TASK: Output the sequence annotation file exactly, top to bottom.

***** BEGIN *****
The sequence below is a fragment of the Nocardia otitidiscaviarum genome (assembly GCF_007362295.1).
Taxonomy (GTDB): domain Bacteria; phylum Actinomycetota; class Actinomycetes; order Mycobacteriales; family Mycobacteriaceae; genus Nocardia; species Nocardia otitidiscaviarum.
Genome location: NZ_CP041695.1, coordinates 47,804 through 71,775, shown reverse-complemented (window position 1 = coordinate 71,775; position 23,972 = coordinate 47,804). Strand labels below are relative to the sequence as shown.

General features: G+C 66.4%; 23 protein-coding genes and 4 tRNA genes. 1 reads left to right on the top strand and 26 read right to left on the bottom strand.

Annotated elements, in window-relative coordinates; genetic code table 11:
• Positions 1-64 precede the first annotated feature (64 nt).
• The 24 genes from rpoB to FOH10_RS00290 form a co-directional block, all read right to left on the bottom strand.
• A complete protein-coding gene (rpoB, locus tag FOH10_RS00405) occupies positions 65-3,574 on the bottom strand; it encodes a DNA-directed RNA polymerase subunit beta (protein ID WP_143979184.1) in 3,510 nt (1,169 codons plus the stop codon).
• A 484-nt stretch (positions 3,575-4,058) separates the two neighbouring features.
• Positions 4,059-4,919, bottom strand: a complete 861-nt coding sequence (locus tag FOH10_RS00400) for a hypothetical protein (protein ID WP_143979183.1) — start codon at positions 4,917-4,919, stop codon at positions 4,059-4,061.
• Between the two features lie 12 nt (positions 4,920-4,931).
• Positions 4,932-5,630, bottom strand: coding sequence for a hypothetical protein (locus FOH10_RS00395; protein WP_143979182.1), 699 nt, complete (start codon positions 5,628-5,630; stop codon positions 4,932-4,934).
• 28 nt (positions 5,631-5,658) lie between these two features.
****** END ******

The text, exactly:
The sequence below is a fragment of the Nocardia otitidiscaviarum genome (assembly GCF_007362295.1).
Taxonomy (GTDB): domain Bacteria; phylum Actinomycetota; class Actinomycetes; order Mycobacteriales; family Mycobacteriaceae; genus Nocardia; species Nocardia otitidiscaviarum.
Genome location: NZ_CP041695.1, coordinates 47,804 through 71,775, shown reverse-complemented (window position 1 = coordinate 71,775; position 23,972 = coordinate 47,804). Strand labels below are relative to the sequence as shown.

General features: G+C 66.4%; 23 protein-coding genes and 4 tRNA genes. 1 reads left to right on the top strand and 26 read right to left on the bottom strand.

Annotated elements, in window-relative coordinates; genetic code table 11:
• Positions 1-64 precede the first annotated feature (64 nt).
• The 24 genes from rpoB to FOH10_RS00290 form a co-directional block, all read right to left on the bottom strand.
• A complete protein-coding gene (rpoB, locus tag FOH10_RS00405) occupies positions 65-3,574 on the bottom strand; it encodes a DNA-directed RNA polymerase subunit beta (protein ID WP_143979184.1) in 3,510 nt (1,169 codons plus the stop codon).
• A 484-nt stretch (positions 3,575-4,058) separates the two neighbouring features.
• Positions 4,059-4,919, bottom strand: a complete 861-nt coding sequence (locus tag FOH10_RS00400) for a hypothetical protein (protein ID WP_143979183.1) — start codon at positions 4,917-4,919, stop codon at positions 4,059-4,061.
• Between the two features lie 12 nt (positions 4,920-4,931).
• Positions 4,932-5,630, bottom strand: coding sequence for a hypothetical protein (locus FOH10_RS00395; protein WP_143979182.1), 699 nt, complete (start codon positions 5,628-5,630; stop codon positions 4,932-4,934).
• 28 nt (positions 5,631-5,658) lie between these two features.